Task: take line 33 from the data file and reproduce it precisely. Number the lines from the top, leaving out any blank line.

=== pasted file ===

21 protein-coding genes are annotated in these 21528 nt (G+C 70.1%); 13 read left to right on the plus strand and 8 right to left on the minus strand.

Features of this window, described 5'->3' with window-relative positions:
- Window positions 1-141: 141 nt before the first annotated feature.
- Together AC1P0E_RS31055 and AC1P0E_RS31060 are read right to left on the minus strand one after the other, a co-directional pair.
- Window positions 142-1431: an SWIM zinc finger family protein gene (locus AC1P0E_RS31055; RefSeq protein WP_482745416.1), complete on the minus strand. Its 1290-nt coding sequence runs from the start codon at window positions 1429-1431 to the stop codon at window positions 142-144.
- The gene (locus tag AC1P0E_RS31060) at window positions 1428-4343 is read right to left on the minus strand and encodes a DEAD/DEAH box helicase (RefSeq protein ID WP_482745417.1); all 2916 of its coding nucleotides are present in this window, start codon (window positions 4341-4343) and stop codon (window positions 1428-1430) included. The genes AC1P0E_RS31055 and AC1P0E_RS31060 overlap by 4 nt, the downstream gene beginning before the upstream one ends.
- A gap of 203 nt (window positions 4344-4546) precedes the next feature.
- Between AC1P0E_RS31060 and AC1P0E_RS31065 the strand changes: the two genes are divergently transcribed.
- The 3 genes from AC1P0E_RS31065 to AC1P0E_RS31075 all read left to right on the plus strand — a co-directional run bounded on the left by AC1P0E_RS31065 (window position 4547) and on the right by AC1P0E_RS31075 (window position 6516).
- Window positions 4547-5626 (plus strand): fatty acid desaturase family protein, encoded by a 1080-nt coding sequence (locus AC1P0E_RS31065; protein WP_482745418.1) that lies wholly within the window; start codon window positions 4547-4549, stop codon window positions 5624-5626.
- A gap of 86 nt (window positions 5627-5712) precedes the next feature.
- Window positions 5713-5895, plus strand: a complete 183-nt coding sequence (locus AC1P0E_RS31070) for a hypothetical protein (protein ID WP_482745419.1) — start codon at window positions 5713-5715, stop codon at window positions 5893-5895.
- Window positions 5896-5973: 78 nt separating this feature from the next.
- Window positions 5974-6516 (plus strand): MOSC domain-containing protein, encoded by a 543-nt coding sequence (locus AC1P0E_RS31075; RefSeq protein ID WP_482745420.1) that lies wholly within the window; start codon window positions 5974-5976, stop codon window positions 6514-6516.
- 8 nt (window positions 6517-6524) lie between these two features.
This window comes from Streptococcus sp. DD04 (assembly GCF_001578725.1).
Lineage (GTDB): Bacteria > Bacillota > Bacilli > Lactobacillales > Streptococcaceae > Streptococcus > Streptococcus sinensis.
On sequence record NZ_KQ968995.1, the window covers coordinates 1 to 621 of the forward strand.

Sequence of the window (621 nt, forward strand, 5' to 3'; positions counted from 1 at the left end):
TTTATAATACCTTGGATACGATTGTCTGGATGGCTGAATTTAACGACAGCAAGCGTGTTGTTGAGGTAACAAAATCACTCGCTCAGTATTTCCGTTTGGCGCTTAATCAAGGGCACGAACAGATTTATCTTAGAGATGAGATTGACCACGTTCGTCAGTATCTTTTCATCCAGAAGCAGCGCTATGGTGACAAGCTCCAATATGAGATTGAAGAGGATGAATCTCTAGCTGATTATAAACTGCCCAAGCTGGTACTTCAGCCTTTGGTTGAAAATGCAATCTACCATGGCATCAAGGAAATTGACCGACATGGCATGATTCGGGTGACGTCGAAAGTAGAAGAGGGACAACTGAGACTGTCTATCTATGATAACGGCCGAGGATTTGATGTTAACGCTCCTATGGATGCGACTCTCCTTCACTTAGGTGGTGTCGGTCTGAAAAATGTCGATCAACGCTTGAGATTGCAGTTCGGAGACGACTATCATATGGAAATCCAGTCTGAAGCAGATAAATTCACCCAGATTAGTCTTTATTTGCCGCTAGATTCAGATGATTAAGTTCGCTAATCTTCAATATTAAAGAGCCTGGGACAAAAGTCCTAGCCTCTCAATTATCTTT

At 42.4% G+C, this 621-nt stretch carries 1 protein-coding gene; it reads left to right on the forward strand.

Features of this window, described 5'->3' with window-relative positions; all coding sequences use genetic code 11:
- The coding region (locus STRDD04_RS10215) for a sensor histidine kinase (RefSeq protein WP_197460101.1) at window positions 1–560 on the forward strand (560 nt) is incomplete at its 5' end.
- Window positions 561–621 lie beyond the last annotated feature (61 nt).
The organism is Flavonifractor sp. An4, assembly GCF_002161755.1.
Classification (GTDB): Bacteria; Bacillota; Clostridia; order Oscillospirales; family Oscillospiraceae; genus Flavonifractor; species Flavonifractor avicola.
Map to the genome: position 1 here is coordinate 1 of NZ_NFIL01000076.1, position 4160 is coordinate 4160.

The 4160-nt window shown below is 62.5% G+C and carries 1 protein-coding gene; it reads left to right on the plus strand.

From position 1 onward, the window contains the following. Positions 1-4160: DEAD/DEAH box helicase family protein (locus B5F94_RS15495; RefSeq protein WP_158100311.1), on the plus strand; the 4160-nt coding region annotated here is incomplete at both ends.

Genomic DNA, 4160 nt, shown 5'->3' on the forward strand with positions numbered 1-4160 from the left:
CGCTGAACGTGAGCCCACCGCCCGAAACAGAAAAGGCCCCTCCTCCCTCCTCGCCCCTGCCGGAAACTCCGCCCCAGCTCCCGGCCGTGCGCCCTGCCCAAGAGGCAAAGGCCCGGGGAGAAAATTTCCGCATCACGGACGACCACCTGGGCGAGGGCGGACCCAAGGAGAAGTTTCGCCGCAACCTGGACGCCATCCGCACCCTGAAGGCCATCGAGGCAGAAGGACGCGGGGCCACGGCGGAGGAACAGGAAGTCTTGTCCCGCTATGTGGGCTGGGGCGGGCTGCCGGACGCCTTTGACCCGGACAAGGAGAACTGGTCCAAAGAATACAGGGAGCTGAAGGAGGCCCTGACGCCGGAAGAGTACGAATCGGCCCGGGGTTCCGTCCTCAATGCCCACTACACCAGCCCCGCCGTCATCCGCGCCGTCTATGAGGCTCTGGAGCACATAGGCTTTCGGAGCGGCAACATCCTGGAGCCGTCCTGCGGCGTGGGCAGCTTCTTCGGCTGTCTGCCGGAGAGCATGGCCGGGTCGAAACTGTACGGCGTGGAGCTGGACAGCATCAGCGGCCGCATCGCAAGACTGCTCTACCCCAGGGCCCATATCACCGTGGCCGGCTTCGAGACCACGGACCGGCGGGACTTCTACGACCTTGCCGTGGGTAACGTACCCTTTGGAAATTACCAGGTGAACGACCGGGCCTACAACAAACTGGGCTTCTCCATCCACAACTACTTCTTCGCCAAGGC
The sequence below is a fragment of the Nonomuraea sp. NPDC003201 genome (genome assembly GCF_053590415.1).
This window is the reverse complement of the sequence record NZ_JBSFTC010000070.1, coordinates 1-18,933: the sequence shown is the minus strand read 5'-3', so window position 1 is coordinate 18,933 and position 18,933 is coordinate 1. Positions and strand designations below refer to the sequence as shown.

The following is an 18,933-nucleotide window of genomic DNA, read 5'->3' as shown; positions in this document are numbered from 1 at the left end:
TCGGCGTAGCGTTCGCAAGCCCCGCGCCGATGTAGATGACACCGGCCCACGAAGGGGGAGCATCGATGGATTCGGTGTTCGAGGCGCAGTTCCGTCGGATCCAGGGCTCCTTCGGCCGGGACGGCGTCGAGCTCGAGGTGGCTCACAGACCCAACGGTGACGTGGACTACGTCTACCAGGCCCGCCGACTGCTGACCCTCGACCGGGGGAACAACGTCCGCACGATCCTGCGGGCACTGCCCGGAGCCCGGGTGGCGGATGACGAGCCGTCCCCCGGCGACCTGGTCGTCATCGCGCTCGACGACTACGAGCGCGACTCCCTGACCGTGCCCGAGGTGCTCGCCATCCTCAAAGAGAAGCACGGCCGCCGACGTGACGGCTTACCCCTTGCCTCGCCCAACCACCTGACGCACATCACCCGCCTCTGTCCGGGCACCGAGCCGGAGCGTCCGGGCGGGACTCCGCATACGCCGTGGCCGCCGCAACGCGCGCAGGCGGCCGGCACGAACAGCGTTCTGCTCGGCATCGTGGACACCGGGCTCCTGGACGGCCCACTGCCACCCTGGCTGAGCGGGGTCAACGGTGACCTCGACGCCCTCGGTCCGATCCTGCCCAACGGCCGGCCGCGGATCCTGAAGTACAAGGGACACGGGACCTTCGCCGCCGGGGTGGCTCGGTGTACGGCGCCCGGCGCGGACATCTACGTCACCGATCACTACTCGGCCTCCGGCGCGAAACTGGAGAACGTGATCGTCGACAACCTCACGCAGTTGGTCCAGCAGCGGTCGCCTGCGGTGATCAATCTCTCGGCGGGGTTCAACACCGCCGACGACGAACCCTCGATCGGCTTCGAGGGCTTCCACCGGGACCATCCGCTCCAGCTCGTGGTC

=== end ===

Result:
This window is the reverse complement of the sequence record NZ_JBSFTC010000070.1, coordinates 1-18,933: the sequence shown is the minus strand read 5'-3', so window position 1 is coordinate 18,933 and position 18,933 is coordinate 1. Positions and strand designations below refer to the sequence as shown.